"The bacterial expression system resembles an assembly line for cars. Whereas previously, every optimized variant of Rubisco had to be painstakingly expressed in a transgenic plant, which takes a year or more to generate - like building a car by hand - we can now make hundreds or thousands of Rubisco variants in days or weeks. It is like building cars in an automated assembly line," explains Dr. Hayer-Hartl.

For more details, read the Max Planck Institute of Biochemistry news release.

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Botrytis cinerea infects many crops including potato and tomato. Major genes for complete resistance to B. cinerea are not known, but a few quantitative trait loci (QTL) have been described in tomato. Previous studies have also proven that the loss of function of particular susceptibility (S) genes may provide resistance to B. cinerea in Arabidopsis.

Kaile Sun Wageningen University & Research used RNAi to silence the orthologs of Arabidopsis S genes DND1, DMR6, DMR1 and PMR4 in potato and the DND1 ortholog in tomato. The DND1-silenced potato and tomato plants showed significantly reduced B. cinerea leaf lesions as compared to control plants. Reduced lesions were also observed on the leaves of DMR6-silenced potato plants but only at 3 days after inoculation.

On the other hand, the DMR1 and PMR4-silenced potato transformants were still susceptible to B. cinerea as the control plants. Microscopic analysis in DND1-silenced potato and tomato leaves revealed that a significantly lower number of B. cinerea conidia remained attached to the leaf surface of the DND1-silenced potato and tomato plants. Moreover, the growth of the hyphae was also hindered.

Silencing of DND1 led to reduced susceptibility to Botrytis, which was found to be related to the impediment of conidial germination and attachment as well as hyphae growth. These provide new insights regarding the use of S genes in resistance breeding.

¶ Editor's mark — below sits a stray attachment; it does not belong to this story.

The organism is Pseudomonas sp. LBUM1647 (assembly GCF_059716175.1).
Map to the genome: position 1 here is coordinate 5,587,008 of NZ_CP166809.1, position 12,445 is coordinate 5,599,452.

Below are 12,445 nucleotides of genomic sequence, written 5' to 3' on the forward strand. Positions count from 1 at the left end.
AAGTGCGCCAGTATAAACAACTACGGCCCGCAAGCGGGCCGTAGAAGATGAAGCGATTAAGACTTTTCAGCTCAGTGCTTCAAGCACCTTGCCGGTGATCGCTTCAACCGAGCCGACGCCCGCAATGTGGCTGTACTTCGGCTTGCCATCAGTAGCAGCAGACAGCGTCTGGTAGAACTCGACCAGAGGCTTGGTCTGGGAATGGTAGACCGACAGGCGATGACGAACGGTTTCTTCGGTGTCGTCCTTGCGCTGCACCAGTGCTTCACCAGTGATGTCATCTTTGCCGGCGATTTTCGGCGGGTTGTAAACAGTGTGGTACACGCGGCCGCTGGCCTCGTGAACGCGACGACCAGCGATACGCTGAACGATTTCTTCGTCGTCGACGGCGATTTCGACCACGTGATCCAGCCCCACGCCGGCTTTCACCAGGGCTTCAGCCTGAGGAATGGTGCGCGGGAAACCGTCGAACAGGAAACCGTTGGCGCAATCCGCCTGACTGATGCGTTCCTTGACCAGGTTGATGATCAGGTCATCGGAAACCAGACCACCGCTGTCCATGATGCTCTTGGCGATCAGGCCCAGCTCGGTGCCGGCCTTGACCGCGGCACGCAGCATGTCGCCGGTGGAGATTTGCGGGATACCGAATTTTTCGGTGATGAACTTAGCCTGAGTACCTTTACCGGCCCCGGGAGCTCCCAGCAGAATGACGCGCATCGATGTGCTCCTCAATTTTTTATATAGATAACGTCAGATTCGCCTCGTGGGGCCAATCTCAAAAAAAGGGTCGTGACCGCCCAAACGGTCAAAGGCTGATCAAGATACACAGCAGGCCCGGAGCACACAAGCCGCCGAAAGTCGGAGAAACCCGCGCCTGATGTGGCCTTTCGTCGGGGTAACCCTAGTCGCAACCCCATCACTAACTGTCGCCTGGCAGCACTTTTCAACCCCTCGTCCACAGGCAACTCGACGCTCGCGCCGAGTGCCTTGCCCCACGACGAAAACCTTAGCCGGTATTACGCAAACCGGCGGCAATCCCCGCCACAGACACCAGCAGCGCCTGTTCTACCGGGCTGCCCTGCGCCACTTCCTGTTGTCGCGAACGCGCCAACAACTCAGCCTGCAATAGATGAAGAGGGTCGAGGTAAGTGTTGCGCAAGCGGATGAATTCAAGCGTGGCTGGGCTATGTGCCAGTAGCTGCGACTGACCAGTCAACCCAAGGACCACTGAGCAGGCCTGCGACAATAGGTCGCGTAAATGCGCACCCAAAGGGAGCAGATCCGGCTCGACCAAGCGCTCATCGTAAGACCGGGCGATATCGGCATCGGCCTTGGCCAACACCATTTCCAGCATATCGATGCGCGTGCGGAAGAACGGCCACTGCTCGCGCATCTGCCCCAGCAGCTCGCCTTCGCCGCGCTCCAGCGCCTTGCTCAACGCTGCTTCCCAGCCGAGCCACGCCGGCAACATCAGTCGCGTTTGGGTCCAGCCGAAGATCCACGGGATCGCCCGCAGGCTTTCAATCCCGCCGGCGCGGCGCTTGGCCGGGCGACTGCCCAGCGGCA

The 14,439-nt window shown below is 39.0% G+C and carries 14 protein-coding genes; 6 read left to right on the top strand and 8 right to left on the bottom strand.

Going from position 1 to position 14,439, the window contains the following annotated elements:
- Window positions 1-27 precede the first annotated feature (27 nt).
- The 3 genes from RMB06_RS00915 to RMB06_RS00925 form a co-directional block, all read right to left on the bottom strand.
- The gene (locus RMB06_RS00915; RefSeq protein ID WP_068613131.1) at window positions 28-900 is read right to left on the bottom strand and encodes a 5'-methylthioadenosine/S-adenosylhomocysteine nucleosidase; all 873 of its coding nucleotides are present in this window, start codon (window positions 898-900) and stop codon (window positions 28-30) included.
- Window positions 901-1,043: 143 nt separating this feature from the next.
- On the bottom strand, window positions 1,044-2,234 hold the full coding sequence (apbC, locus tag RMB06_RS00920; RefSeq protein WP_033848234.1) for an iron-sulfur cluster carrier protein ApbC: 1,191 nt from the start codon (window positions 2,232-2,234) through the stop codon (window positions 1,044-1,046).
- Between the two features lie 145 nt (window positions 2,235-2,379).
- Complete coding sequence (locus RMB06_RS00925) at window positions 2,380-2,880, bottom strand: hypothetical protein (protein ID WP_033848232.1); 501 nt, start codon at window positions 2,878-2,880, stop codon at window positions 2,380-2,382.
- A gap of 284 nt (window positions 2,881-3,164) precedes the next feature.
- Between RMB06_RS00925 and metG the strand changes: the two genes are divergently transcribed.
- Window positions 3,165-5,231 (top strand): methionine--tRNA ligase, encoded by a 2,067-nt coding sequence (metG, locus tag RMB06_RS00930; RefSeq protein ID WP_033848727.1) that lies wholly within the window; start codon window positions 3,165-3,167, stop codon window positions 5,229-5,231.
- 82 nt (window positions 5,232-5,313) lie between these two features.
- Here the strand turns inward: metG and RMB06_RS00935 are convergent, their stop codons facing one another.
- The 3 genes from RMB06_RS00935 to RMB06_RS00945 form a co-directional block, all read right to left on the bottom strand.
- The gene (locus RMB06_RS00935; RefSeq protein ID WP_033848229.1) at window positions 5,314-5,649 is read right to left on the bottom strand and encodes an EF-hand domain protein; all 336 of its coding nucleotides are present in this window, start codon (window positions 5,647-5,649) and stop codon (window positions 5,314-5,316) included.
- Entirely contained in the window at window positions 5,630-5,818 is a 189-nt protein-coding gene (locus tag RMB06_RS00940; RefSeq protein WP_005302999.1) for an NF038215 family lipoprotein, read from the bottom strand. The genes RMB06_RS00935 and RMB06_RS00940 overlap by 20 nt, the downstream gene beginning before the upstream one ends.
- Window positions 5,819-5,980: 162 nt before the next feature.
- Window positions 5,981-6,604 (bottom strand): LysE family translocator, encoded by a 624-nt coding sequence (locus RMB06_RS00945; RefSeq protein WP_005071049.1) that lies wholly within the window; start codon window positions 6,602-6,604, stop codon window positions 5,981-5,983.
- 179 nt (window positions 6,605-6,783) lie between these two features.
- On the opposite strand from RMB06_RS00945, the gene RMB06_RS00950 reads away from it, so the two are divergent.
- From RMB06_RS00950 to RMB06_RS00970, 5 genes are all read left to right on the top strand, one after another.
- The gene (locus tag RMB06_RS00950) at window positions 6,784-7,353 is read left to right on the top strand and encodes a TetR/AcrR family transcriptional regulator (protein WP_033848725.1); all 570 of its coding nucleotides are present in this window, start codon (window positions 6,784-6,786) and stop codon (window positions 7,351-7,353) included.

For more on this study, read the article in BMC Plant Biology.

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Inorganic pyrophosphorylase is essential in the hydrolysis of pyrophosphate to inorganic phosphate during plant growth. Chinese scientists led by Rui He of Shenyang Agricultural University and the Chinese Academy of Agricultural Sciences, studied the transgenic rice overexpressing a soluble inorganic pyrophosphatase gene, ThPP1, from salt cress (Thellungiella halophila) in response to alkaline stress (AS).

Analysis showed that the transgenic lines revealed an enhanced tolerance to AS compared to the wild type. A total of 379 differentially-expressed genes were also found to be upregulated in the leaves of the transgenic lines. Further analysis shows that the enhanced tolerance of the transgenic rice to AS seems to be associated with the upregulation of the osmotic stress-related genes.

This study suggests that the ThPP1 gene plays an important regulatory role in conferring the tolerance of the transgenic rice to AS, and is a candidate in breeding for crop cultivation for alkaline tolerance.

For more on this study, read the article in Plant Cell Reports.

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Seed germination begins the growth phases of plants and its rate is affected by plant hormones such as abscisic acid (ABA), gibberellin (GA) and brassinosteroids (BRs), as well as by environmental factors. The team of Ji-Hye Jang of Sookmyung Women's University in South Korea searched for additional reagents that may affect seed germination using the det2-1 and ga1-3 mutants, which showed reduced seed germination due to their defective BR- or GA- synthesis, respectively.